Decent race, all in all.
Fanny pack? Check.
Daughter’s backpack? Check.
Bike cop uniforms? Check.
Bad-ass attitudes for no obvious reason? Check.
How the heck did these two not get arrested? They’re clearly terrorising this city with their knobbly-antics!
This MTB video from is just awesome in so many ways. It kinda hurts to watch though because I recognise myself in this… I had that helmet and yes, I thought I was this cool too…
You see all kinds of mad things here, and in 15 years out in Asia I can honestly say that I have never been bored on a bike ride. The landscape is fascinating, you have the jungle and the mountains, crazy drivers, and of course you see some weird stuff on a daily basis, like this sign of a dog crapping out a boulder.
That is one sick dog.
Today’s ride (in shorts and jersey with not even so much as an undershirt) took me up the hills near Taichung into the Taiping area, with about 800m elevation gain in a 45km ride. It took me past my favorite temple out here, ‘The Temple of the Incestuous Dragons’ (as I call it), on past the local Bat Cave (no joke) and on up through the lovely, quiet hills.
Beauty. Crankpunk Taiwan Cycling Tours coming soon, watch this space!
This documentary looks at doping in the 80s in the USA, it isn’t cycling-specific, though it is cycling-related as it deals with doping on a systematic and institutionalised scale, nothing most of you won’t have known already but that may be enlightening for some.
Almost comical is the recounting of how many athletes suddenly started wearing braces as a result of taking growth hormone, which makes the jaw grow.
Yeah, growth hormone is a wonderful drug…
Check out the athlete at 22.52 saying how “people had the impression that we were all on drugs at the Olympics, but no! They were all gone, we hadn’t done them in months – it was just training.”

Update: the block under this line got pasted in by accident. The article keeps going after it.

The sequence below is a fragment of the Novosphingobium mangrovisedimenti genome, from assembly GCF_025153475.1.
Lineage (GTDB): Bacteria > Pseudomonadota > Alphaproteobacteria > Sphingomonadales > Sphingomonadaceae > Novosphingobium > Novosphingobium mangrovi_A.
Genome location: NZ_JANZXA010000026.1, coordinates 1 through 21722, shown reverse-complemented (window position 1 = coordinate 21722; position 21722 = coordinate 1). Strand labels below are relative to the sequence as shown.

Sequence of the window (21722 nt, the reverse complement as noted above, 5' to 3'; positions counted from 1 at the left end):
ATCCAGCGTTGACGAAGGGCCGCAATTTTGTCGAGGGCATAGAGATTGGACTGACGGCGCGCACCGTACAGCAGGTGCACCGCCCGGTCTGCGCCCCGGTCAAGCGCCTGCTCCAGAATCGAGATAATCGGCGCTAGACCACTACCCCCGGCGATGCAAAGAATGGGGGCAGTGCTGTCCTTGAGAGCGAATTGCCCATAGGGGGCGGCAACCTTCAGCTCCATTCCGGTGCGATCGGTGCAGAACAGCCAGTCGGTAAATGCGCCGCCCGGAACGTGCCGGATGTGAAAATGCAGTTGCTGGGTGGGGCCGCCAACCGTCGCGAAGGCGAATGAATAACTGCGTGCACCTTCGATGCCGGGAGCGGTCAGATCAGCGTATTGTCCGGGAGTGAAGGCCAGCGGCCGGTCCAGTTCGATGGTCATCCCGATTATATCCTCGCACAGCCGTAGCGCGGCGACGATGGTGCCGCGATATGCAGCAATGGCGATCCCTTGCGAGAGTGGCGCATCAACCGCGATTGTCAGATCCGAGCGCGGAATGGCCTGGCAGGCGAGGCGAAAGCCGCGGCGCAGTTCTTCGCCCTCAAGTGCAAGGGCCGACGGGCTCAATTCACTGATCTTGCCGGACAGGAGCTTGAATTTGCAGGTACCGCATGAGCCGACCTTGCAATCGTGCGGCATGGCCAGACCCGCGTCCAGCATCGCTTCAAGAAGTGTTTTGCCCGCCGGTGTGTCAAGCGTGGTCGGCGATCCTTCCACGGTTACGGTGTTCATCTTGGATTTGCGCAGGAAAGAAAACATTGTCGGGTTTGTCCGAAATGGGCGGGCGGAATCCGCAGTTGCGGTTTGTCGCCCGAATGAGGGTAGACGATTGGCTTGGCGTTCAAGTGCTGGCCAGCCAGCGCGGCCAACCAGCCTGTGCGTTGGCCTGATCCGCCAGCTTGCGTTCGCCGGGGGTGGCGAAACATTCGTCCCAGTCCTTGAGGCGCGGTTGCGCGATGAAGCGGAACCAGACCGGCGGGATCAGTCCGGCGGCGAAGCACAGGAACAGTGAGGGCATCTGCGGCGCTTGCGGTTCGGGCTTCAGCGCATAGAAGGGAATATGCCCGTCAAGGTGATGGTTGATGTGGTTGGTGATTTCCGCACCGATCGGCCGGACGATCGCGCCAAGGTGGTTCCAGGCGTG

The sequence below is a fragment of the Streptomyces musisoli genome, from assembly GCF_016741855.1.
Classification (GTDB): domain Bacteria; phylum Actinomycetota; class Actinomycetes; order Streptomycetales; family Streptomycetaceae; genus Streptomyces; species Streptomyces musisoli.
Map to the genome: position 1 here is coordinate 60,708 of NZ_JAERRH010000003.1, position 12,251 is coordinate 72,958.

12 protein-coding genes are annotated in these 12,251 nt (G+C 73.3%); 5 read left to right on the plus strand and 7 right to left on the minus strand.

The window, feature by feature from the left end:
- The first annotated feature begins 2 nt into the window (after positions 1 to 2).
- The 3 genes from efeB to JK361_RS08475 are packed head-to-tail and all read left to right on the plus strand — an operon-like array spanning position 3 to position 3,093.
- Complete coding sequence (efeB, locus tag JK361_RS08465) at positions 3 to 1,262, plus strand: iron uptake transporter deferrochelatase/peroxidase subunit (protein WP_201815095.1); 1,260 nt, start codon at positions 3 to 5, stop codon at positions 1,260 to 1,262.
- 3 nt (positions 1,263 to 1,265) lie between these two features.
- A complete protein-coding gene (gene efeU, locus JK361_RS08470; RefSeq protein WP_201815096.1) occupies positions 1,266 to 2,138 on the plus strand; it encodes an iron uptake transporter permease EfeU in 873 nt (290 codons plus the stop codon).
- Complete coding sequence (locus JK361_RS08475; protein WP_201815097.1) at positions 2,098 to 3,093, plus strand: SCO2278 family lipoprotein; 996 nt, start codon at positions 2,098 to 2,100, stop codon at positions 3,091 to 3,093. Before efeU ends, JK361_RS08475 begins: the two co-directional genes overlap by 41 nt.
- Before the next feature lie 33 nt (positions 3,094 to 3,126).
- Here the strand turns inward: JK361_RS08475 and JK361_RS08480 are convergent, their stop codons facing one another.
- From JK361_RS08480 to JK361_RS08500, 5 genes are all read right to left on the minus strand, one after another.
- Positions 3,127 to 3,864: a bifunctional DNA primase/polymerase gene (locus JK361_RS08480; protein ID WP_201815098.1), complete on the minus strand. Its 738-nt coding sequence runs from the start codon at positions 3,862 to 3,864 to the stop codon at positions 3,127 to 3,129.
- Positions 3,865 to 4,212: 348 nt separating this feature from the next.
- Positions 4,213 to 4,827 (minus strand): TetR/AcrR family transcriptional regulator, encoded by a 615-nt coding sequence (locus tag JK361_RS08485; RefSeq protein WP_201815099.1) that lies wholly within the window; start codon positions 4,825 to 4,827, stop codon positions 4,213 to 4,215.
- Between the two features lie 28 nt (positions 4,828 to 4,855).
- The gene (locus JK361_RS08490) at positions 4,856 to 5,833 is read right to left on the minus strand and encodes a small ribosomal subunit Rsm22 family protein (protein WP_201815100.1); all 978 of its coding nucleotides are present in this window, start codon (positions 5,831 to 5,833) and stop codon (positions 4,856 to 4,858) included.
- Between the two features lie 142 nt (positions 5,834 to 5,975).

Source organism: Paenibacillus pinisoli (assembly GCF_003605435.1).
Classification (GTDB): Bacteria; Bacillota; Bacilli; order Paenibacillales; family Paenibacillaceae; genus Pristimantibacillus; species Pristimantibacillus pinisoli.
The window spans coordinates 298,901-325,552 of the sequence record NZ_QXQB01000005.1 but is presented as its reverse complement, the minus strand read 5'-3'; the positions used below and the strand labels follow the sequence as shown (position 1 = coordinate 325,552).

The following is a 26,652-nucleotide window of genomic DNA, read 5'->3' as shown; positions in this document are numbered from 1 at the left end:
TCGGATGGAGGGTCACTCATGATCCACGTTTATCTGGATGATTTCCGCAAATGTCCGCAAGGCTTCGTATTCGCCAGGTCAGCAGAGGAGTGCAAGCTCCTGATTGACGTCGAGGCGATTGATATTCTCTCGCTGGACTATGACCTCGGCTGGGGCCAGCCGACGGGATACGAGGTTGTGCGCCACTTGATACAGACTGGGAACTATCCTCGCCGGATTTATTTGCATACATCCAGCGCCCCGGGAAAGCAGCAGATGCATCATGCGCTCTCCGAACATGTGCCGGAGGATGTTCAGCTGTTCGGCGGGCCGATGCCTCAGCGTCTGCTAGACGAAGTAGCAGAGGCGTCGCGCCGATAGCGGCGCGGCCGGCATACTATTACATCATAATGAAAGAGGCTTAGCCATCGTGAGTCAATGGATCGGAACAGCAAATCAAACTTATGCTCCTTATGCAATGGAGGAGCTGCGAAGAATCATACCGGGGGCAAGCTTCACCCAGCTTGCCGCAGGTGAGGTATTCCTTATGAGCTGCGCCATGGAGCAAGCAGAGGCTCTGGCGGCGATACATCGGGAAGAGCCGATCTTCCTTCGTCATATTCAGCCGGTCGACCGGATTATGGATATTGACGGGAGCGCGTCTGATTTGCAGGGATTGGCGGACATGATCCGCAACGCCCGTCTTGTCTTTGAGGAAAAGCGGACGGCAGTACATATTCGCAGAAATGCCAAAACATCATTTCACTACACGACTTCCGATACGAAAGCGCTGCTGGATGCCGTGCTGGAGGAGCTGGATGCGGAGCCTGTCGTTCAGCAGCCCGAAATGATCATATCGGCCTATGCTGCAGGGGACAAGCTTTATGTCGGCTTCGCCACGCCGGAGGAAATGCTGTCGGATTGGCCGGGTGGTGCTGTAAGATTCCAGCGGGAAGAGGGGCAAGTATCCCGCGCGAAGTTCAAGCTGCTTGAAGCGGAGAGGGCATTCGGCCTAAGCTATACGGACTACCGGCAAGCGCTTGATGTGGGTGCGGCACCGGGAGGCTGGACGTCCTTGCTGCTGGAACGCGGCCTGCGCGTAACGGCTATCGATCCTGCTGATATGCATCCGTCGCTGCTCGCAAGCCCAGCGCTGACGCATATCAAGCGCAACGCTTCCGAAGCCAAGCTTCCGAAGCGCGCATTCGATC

And remember the guy earlier in the film saying that an athlete on steroids could allow and athlete to lift their max twice a day whilst they are on the drugs, whereas normally it’d be once every three days. Hmm, ‘just training’ huh?
This all brings us to the shady Edward ‘Eddie B’ Borysewicz, the USA team cycling coach under whose direction the US team won 9 medals in the ’84 Olympics. You will hear in the doc reference being made to ‘keeping up with the Eastern Europeans’, well, Eddie B brought the ‘knowledge’ of how to do that with him when he left Poland to work with the budding US Olympic riders in ’78.
Interestingly, Eddie B claims Lance Armstrong as his discovery, not Chris Carmichael’s.
Eddie Borysewicz resigned as coach of the American national team in 1987 partly because of disagreements with members of his squad. He started his own amateur team in 1988. Sponsorship by Sunkyong, a Korean electronics firm, ended after a year and Borysewicz sought a replacement in Montgomery Securities. Its chief executive, Thomas Weisel, agreed to a team of 15 that included Lance Armstrong. That team, after several sponsorship changes, became the US Postal Service and Discovery Channel teams for which Armstrong won the Tour de France seven times before those victories were vacated in 2012 after the USADA ruled that Armstrong doped during each of those victories.
Borysewicz claimed Lance Armstrong as his discovery and not that of Armstrong’s later coach, Chris Carmichael When Carmichael said of his work at the US federation that he wished he had “five Lances,” Borysewicz replied,
|“Why doesn’t he (Chris Carmichael) produce Lances? That’s his job. And anyway, Lance is not his product. Lance is my product.”
I know, I have the best headlines huh! That’s one you won’t find on CyclingSnooze…
This week’s Lee’s Lowdown on PezCycling News looks at the opening classics of the season, this weekend’s Omloop Het Nieuwsblad and Kuurne-Brussel-Kuurne.
It also features a former pro’s tale of getting pissed on by Il Campionissimo!
Click the image below to head to PEZ to read the article, thanks!